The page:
FIG. 2 represents the percent mortality values plotted against 1,4-dibenz-oxazepine concentration (mg/l) at 48 hours. The 48 hour EC50 for Daphnia samples without CR-1 was determined to be 1.05 mg/l. The 48 hour EC50 for samples with CR-1 was determined to be 2.8 mg/l.
Stock cultures of Selenastrum capricornutum were maintained on 1.5 percent by weight Difco-Bacto agar slants. Test algae were grown in a semi-flow through culture apparatus on T82MV and taken during log phase growth for inoculation into the test chambers. Five hundred ml Erlenmeyer flasks with ground glass stoppers were used as test chambers. One hundred mls of T82MV media were placed in each test chamber and innoculated with approximately 4.0×104 algal cells per ml. The algae were placed in an incubator under the same conditions as described in Example 7 for the daphnia 48 hour assays. Using a Newbauer Counting Chamber, cell densities were determined every 24 hours for five consecutive days. The area under the growth curve was calculated and the percent inhibition was then determined using the value discerned for the area. The percent inhibition as a function of 1,4-dibenz-oxazepine concentration for a sample with CR-1 and without CR-1 are represented in FIG. 3. The concentration at which algal growth is reduced to 50 percent of the control (IC50) was determined at 96 hours to be 1.45mg/L. After 10 days, no toxicity to the algae was observed. The toxicity to 1,4-dibenz-oxazepine was indicated by a reduction in the number of algae cells Selenastrum capricornutum and is recorded as a function of time (hrs.) in FIG. 4. The reduction in toxicity with the addition of CR-1 to the algae was recorded in FIG. 5 as a function of time (hrs.).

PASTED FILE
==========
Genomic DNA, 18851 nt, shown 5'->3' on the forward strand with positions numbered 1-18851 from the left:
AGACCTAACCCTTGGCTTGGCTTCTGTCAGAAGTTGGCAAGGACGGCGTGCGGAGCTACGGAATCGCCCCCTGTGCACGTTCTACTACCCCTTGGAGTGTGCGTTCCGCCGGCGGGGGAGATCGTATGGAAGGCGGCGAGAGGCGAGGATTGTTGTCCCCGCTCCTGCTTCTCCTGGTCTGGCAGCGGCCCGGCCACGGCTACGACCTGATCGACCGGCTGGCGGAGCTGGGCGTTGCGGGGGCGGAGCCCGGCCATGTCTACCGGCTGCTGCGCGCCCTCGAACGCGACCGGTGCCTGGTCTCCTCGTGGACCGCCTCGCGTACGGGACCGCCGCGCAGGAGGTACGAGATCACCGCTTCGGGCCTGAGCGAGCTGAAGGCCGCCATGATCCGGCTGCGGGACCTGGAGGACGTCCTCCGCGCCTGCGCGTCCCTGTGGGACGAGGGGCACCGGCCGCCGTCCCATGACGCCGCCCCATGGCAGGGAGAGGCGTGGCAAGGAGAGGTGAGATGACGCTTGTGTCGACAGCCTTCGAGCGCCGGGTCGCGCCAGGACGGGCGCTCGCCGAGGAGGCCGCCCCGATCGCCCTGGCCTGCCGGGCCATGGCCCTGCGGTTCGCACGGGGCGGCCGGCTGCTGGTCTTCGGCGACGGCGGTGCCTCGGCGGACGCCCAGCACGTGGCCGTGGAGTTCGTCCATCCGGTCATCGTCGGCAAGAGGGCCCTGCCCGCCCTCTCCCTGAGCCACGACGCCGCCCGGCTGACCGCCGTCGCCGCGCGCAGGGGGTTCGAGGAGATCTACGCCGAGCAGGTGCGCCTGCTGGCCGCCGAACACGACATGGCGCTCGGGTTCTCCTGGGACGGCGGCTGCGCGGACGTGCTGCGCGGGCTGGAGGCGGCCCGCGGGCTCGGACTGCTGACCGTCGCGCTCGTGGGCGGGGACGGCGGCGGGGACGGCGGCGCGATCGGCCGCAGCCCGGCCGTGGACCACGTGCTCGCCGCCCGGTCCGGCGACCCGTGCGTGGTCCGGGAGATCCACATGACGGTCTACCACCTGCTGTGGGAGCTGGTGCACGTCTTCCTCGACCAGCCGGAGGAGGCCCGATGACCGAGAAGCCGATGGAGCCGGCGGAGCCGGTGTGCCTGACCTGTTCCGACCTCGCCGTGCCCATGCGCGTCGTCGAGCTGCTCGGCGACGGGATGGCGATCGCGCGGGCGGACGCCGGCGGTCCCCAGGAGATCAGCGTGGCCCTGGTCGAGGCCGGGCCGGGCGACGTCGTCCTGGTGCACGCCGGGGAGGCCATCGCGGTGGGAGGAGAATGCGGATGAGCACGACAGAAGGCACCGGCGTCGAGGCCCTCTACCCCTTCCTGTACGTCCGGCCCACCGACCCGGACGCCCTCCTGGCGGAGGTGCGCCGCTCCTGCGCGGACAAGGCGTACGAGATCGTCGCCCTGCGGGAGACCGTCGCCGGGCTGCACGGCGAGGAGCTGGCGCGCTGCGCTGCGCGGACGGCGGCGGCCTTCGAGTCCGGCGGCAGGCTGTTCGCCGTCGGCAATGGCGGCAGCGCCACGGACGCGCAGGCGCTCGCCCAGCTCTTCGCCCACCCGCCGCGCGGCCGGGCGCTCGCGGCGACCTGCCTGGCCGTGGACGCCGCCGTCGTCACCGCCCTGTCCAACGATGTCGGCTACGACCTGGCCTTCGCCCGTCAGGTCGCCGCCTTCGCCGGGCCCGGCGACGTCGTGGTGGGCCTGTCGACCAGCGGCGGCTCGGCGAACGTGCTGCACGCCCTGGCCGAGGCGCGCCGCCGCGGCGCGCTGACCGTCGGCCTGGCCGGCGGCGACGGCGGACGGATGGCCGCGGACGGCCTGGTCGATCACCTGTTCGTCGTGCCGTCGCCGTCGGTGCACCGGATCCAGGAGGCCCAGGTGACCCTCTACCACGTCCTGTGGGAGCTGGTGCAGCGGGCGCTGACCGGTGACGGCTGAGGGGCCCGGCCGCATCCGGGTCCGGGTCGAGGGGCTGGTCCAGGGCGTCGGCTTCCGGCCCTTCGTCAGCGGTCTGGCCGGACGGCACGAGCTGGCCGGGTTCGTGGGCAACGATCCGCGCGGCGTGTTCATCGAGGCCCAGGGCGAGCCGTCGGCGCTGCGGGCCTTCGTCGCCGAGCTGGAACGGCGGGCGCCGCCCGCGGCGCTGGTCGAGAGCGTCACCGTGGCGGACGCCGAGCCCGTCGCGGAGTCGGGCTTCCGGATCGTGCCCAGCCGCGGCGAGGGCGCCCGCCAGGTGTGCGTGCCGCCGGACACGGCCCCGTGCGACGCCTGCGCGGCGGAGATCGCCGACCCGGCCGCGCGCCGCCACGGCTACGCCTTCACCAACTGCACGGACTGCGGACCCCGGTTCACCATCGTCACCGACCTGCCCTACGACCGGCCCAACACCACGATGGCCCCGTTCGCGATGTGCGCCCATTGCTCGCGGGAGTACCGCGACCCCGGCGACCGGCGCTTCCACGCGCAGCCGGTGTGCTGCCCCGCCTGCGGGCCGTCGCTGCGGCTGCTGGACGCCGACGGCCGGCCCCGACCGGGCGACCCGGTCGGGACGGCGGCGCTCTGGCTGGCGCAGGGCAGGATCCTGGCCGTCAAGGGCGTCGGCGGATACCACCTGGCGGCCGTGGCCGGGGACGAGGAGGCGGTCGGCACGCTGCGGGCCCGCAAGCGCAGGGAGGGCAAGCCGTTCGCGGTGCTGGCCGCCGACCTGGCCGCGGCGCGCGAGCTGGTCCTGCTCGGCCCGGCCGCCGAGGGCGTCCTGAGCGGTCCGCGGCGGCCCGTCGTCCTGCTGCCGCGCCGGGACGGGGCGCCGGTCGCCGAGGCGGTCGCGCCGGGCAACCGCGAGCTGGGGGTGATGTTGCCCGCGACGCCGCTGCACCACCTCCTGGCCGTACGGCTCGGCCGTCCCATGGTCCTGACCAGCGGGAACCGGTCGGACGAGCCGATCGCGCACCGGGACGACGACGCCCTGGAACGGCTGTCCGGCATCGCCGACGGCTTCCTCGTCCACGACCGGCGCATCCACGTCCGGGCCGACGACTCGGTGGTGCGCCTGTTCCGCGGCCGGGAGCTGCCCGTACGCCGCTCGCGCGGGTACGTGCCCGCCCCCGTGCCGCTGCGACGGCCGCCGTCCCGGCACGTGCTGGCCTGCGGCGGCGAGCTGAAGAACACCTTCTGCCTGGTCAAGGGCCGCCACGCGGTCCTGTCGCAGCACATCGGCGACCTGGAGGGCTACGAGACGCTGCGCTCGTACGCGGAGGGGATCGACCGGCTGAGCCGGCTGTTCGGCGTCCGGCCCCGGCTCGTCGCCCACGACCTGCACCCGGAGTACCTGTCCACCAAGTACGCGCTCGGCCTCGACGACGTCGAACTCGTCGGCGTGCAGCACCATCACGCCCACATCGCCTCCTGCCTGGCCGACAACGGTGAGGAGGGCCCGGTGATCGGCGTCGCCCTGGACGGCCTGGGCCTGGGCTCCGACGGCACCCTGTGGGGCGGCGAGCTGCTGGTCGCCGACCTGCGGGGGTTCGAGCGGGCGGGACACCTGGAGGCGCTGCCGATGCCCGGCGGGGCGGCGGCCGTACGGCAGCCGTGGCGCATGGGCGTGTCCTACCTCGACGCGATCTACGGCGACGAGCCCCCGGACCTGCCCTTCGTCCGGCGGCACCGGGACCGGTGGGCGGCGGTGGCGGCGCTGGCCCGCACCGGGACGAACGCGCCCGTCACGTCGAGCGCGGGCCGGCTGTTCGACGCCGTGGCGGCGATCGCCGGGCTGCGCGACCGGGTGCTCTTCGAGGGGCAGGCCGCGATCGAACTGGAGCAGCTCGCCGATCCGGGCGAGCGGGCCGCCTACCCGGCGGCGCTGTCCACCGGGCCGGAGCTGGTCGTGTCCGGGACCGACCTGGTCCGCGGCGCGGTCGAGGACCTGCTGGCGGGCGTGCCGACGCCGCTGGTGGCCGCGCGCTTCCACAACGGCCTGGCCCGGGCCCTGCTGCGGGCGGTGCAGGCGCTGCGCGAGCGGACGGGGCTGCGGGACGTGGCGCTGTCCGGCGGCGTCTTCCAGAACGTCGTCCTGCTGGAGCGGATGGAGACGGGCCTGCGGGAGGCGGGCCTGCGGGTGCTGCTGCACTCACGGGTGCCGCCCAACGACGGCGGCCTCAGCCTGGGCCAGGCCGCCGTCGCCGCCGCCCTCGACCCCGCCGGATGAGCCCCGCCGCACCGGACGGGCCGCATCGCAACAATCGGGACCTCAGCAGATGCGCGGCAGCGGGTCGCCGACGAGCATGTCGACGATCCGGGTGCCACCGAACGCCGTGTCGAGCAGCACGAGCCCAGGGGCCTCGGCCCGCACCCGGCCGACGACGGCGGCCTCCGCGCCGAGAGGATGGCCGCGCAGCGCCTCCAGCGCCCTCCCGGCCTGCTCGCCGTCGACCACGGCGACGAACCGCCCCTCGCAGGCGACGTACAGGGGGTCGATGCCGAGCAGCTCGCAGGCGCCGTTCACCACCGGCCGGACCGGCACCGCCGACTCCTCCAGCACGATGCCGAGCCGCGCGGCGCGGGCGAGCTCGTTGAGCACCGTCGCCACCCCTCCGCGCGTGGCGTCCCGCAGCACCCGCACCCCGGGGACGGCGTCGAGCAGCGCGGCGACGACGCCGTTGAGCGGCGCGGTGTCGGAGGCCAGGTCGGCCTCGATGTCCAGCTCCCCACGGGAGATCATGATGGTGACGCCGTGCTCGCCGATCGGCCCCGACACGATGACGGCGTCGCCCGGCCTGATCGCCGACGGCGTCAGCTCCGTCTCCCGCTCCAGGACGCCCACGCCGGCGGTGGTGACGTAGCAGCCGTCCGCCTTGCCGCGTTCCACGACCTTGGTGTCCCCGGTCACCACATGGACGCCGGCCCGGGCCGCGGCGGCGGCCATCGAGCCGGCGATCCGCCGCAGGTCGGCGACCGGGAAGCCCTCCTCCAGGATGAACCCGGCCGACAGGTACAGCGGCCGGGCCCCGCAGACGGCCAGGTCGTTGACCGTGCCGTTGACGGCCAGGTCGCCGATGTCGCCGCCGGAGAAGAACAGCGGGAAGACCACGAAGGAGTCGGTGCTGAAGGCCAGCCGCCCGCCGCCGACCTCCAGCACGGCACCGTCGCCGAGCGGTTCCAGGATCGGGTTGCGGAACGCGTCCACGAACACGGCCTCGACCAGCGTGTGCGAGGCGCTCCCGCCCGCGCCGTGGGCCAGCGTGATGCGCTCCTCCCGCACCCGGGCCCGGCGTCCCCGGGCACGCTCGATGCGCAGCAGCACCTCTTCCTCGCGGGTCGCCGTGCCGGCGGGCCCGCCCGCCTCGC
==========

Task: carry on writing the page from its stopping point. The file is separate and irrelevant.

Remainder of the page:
While exemplary embodiments of the invention have been described, the true scope of the invention is to be determined from the following claims.